Jeff Bagwell, Tim Raines, Ivan Rodriguez elected to baseball's Hall of Fame

NEW YORK -- Jeff Bagwell, Tim Raines and Ivan Rodriguez were elected to baseball's Hall of Fame on Wednesday, earning the honor as Trevor Hoffman and Vladimir Guerrero fell just short.

Steroids-tainted stars Barry Bonds and Roger Clemens were passed over for the fifth straight year by the Baseball Writers' Association of America. But they received a majority of votes for the first time and could be in position to gain election in coming years.

Bagwell , on the ballot for the seventh time after falling 15 votes short last year, received 381 of 442 votes for 86.2 percent. Players needed 75 percent, which came to 332 votes this year.

"Anxiety was very, very high," Bagwell said. "I wrote it on a ball tonight. It was kind of cool."

In his 10th and final year of eligibility, Raines was on 380 ballots (86 percent). Rodriguez received 336 votes (76 percent) to join Johnny Bench in 1989 as the only catchers elected on the first ballot.

Hoffman was five votes shy and Guerrero 15 short.

Edgar Martinez was next at 58.6 percent, followed by Clemens at 54.1 percent, Bonds at 53.8 percent, Mike Mussina at 51.8 percent, Curt Schilling at 45 percent, Lee Smith at 34.2 percent and Manny Ramirez at 23.8 percent.

Players will be inducted July 30 during ceremonies at Cooperstown along with former Commissioner Bud Selig and retired Kansas City and Atlanta executive John Schuerholz, both elected last month by a veterans committee.

Bagwell was a four-time All-Star who spent his entire career with Houston, finishing with a .297 batting average, 401 homers and 1,401 RBIs.

Raines, fifth in career stolen bases, was a seven-time All-Star and the 1986 NL batting champion. He spent 13 of 23 big league seasons with the Montreal Expos, who left Canada to become the Washington Nationals for the 2005 season, and joins Andre Dawson and Gary Carter as the only players to enter the Hall representing the Expos.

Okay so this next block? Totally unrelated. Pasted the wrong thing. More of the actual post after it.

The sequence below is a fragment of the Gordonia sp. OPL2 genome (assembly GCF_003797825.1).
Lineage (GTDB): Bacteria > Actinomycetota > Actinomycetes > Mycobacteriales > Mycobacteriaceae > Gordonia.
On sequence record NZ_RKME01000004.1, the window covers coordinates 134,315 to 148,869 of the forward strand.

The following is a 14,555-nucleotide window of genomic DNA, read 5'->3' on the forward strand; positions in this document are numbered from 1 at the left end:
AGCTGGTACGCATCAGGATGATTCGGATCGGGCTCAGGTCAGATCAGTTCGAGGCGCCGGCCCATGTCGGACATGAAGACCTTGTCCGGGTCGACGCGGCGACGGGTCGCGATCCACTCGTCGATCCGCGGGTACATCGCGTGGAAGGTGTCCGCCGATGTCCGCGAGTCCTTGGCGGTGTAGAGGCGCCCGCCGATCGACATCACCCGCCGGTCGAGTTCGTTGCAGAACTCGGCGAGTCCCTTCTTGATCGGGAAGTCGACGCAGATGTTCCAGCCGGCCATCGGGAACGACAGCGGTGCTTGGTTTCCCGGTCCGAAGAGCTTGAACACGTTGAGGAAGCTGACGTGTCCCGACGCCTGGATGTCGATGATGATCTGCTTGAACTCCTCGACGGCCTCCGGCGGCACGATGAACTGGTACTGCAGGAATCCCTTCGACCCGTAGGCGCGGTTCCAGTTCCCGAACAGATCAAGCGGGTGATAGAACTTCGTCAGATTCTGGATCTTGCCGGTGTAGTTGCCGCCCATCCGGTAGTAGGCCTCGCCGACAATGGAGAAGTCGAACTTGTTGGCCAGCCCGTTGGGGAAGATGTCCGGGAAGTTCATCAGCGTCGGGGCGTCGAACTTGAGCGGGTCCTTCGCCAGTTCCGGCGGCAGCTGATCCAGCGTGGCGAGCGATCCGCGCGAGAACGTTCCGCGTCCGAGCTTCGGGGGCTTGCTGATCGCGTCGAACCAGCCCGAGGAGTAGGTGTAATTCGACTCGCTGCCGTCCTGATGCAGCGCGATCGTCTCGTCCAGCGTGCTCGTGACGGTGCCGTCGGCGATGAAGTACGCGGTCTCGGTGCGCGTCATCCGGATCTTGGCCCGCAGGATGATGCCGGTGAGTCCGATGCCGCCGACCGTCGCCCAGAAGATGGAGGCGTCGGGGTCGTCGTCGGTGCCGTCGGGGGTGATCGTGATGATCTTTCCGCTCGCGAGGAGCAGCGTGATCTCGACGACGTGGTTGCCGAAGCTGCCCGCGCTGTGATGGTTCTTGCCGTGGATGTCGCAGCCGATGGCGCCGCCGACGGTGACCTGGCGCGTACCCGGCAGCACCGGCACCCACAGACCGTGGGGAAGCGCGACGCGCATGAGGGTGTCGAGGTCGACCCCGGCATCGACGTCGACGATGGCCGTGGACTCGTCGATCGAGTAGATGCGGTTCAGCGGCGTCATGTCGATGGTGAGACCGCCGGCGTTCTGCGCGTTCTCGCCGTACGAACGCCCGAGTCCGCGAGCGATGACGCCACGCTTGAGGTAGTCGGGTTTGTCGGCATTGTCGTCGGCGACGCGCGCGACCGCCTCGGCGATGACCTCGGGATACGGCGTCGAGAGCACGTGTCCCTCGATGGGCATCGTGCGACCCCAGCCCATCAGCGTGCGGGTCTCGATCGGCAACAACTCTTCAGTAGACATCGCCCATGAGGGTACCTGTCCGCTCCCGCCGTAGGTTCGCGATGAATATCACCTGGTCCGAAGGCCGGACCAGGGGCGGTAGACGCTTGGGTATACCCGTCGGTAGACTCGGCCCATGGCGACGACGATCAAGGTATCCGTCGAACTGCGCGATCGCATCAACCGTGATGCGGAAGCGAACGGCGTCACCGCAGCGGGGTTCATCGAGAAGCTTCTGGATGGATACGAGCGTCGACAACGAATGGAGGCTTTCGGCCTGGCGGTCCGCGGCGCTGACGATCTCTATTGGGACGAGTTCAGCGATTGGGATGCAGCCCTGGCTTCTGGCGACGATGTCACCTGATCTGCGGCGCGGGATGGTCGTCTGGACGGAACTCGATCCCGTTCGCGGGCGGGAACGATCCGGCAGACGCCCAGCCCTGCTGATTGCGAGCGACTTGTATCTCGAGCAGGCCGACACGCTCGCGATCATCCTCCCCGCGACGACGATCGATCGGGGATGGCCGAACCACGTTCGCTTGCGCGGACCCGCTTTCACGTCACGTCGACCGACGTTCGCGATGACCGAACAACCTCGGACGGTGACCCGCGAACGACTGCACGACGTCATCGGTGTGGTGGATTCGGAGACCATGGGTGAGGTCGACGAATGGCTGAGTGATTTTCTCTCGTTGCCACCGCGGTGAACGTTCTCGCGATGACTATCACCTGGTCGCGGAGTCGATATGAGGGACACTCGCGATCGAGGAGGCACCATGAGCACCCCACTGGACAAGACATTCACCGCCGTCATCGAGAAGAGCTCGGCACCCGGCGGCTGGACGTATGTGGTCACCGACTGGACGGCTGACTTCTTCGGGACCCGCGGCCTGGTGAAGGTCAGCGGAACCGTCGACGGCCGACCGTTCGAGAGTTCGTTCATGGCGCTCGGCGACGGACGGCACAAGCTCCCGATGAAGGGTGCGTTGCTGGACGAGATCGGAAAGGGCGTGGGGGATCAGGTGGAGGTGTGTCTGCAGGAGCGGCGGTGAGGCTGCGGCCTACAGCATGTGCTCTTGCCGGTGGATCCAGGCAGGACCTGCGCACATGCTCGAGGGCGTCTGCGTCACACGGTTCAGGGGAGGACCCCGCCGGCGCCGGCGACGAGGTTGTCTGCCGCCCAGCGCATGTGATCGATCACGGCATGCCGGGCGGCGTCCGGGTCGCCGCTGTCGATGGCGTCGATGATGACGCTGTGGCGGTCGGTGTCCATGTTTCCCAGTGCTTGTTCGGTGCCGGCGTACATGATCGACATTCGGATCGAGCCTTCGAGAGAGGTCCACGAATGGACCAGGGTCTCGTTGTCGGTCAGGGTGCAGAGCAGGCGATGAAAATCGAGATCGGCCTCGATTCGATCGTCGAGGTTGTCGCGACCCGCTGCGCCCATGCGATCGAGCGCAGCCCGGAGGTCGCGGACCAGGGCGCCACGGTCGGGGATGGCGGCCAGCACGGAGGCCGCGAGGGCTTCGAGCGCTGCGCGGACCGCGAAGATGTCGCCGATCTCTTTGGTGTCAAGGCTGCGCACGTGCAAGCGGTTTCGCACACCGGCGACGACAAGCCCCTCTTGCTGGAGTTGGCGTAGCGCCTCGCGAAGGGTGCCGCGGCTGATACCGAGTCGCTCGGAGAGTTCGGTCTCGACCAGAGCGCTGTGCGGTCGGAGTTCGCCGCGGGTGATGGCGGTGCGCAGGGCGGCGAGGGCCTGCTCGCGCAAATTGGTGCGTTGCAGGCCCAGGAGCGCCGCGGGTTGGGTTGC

Raines hit .294 with a .385 on-base percentage, playing during a time when Rickey Henderson was the sport's dominant speedster.

Rodriguez, a 14-time All-Star who hit .296 with 311 homers and 1,332 RBIs, was never disciplined for PEDs but former Texas teammate Jose Canseco alleged in a 2005 book that he injected the catcher with steroids. Asked whether he was on the list of players who allegedly tested positive for steroids during baseball's 2003 survey, Rodriguez said in 2009: "Only God knows."

Bonds, a seven-time MVP who holds the season and career home run records, received 36.2 percent in his initial appearance, in 2013, and jumped from 44.3 percent last year. Clemens, a seven-time Cy Young Award winner, rose from 45.2 percent last year.

Bonds was indicted on charges he lied to a grand jury in 2003 when he denied using PEDs, but a jury failed to reach a verdict on three counts he made false statements and convicted him on one obstruction of justice count, finding he gave an evasive answer. The conviction was overturned appeal in 2015.

Clemens was acquitted on one count of obstruction of Congress, three counts of making false statements to Congress and two counts of perjury, all stemming from his denials of drug use.

A 12-time All-Star on the ballot for the first time, Ramirez was twice suspended for violating baseball's drug agreement. He helped the Boston Red Sox win World Series titles in 2004 and `07, the first for the franchise since 1918, and hit .312 with 555 home runs and 1,831 RBIs in 19 big league seasons.

Several notable players will join them in the competition for votes in upcoming years: Chipper Jones and Jim Thome in 2018, Mariano Rivera and Roy Halladay in 2019, and Derek Jeter in 2020.

Lee Smith, who had 478 saves, got 34 percent in his final time on the ballot. Jorge Posada, Tim Wakefield and Magglio Ordonez were among the players who got under 5 percent and fell off future ballots.